t’s a good time to be a technology investor. Over the past 12 months, tech stocks in the S&P 500 are up a scorching 25%. The coming year will feature no shortage of story lines with not only the emergence of technology trends such as “The Internet of Things,” but also continuing advances in the mobile world, social networks, and media.
                                  7 Hot Technology Trends in 2014
 We’ve laid out a full look at technology in 2014 in the comprehensive infographic below. We’ve identified key technology trends for the coming year, and how they’ll affect the world around us and investors. Not only that, but you’ll get an update on trends from 2013 such as the continuing dominance of Apple  (NASDAQ: AAPL  ) across the technology world and declining PC sales.

The best part is that sections in the infographic are clickable and lead to more in-depth discussion. Find social particularly intriguing? Click on that section to get a longer discussion on trends this year. Want to learn more about media changes in the year ahead? Simply click on the link to learn more.

Also, make sure to check out our exclusive investor hub with David Gardner, the Fool’s co-founder and best technology investor. In it, he provides not only discussion on some of his favorite trends for this year, but offers exclusive stock picks for 2014 and beyond. The site is only open for a limited time, so click here to access it before it’s gone.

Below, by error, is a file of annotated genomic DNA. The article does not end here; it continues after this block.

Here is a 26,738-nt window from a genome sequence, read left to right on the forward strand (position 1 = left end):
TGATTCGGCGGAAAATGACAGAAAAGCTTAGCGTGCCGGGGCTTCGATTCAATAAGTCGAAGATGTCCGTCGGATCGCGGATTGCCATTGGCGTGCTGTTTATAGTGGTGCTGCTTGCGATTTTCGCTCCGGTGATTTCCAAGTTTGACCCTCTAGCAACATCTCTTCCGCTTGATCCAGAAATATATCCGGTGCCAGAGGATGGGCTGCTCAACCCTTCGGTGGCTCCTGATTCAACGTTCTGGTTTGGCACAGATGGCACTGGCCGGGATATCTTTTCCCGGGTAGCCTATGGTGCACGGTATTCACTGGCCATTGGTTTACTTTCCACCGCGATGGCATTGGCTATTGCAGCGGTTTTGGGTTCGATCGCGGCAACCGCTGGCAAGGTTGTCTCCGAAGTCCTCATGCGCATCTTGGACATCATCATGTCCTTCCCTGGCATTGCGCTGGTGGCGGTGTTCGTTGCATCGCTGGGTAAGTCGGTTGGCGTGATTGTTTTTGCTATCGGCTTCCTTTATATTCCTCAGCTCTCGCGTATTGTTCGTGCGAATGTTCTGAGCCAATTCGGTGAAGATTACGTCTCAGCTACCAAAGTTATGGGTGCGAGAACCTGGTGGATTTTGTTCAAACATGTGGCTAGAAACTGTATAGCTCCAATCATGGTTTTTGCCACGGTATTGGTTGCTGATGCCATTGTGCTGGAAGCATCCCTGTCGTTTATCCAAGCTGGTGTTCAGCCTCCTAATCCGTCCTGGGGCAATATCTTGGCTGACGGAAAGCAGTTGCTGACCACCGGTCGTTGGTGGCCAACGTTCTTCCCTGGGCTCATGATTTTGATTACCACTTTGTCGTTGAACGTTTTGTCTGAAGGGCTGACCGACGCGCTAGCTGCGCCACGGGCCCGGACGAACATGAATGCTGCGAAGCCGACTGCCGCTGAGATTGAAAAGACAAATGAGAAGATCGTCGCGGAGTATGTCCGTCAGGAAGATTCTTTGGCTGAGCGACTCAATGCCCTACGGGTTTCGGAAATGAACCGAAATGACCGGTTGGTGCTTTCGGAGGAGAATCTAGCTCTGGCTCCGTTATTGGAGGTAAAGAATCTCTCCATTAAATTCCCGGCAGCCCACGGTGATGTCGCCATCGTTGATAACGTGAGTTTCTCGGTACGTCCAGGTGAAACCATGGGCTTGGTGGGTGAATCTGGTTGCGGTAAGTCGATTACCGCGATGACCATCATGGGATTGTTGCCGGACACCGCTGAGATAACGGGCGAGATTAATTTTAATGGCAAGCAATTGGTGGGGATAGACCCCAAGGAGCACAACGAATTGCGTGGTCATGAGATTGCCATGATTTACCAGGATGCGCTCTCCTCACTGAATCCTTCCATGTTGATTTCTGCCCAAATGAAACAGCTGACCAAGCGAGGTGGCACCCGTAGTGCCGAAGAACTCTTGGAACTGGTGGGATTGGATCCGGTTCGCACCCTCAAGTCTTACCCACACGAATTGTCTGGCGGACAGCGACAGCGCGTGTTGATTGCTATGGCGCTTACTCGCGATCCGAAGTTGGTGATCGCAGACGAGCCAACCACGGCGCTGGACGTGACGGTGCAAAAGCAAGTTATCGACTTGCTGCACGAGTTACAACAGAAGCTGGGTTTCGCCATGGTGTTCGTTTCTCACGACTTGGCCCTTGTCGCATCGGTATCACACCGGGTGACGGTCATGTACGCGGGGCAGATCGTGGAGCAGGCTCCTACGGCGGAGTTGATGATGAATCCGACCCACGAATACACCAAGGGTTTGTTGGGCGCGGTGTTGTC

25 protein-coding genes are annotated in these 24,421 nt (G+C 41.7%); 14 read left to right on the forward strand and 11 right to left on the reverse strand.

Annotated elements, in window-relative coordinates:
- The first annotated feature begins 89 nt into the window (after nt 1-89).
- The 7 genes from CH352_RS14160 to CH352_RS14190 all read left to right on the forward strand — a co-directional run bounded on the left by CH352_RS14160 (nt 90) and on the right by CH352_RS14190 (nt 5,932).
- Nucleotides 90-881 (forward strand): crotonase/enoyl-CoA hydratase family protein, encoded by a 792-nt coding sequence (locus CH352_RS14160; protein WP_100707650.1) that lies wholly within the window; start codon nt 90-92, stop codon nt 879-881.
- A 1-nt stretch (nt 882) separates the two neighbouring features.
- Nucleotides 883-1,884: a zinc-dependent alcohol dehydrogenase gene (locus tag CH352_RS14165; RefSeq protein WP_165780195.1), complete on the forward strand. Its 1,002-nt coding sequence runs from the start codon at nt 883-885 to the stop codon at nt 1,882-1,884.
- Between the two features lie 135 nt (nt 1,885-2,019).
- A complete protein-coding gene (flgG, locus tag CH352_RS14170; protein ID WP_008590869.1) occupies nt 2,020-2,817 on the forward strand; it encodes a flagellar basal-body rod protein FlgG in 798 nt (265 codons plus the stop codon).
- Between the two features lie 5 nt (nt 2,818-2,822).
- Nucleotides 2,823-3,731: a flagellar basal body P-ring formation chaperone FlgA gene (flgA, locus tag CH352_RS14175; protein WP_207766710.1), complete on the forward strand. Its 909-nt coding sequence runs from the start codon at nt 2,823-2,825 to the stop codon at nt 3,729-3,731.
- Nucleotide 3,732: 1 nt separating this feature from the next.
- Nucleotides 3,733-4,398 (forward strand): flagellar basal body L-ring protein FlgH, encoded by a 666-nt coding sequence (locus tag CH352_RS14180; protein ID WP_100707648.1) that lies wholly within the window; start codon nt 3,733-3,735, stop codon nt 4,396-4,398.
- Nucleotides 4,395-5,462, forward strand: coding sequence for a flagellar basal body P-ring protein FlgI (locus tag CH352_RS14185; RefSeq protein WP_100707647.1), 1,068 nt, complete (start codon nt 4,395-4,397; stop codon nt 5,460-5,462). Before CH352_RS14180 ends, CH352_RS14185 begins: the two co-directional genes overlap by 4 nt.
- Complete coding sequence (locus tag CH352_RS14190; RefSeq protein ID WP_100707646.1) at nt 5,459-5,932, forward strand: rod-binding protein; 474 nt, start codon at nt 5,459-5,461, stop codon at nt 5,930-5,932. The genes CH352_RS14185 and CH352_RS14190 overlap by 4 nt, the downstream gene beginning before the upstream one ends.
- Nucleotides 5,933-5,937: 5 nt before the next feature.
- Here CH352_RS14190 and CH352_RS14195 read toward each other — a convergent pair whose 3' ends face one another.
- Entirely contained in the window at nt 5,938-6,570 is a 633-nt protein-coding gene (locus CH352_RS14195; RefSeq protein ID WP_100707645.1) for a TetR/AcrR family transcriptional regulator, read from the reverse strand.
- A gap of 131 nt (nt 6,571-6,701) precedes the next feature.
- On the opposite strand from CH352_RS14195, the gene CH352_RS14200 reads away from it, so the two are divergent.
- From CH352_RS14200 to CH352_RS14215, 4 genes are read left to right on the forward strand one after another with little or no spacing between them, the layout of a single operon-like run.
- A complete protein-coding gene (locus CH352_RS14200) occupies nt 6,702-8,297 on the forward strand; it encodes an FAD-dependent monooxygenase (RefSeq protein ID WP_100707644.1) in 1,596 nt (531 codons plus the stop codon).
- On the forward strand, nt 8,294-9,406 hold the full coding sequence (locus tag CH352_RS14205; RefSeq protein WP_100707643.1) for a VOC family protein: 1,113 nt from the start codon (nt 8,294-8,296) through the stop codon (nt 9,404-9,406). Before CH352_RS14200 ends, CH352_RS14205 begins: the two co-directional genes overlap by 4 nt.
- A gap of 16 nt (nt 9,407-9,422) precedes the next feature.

Samsung may launch a new Windows Phone 8 handset

A user agent profile for a phone with the model number SM-W750V is now up on Samsung’s mobile Web site. The profile lists Samsung’s Windows Mobile Lab as the group behind the device and shows Internet Explorer as the default browser, a sure pointer to Windows Phone. The file also reveals a few details about the phone, including a 1,080×1,920 display and LTE support.
                                      Samsung may launch a new Windows Phone 8 handset
A phone with the same SM-W750V model number has also been approved by the Bluetooth SIG, which lists North America as the target region. Finally, shipping documents from November uncovered by blog site SammyToday posit the same phone with a screen size of 5 inches.
Samsung has already dabbled with Windows Phone handsets via its Ativ lineup, but its clear priority has always been the Android market. The latest clues about a new Windows Phone device could signal a renewed interest in Microsoft’s mobile OS.

Apple iPhone 7 Specifications, Release Date, Features, Price

Apple is already gathering its gear for the upcoming Apple iPhone 7. Apple iPhone 7 is Apple’s upcoming Smartphone planned to be launched after the launch of iPhone 5s and iPhone 6. Apple iPhone 7G is going to be the 7th generation Apple Smartphone and will be coming loaded with some futuristic features. Apple iPhone 7 design and production is still to be decided  by Apple but Apple has a lot of concepts and theories to design the Apple iPhone 7 Specifications and Features. Apple is always a standalone competitor in the Global Smartphone market due to its elegance and fan following. Apple has always been a more than smartphone and people look at iPhone as Brand and lifestyle rather than just Smartphone.
                       Apple iPhone 7 Price in India
Apple iPhone 7 Smartphone
Apple is currently testing out the Specs and Features with which the Apple iPhone 7G is coming. We have a full report about the Apple iPhone 7 Specifications and Price Reviews which can really gain the shape of true Apple iPhone 7. Well lets have a look at the Apple iPhone 7 Release Date, Full Specifications, Price Rumors and Reviews.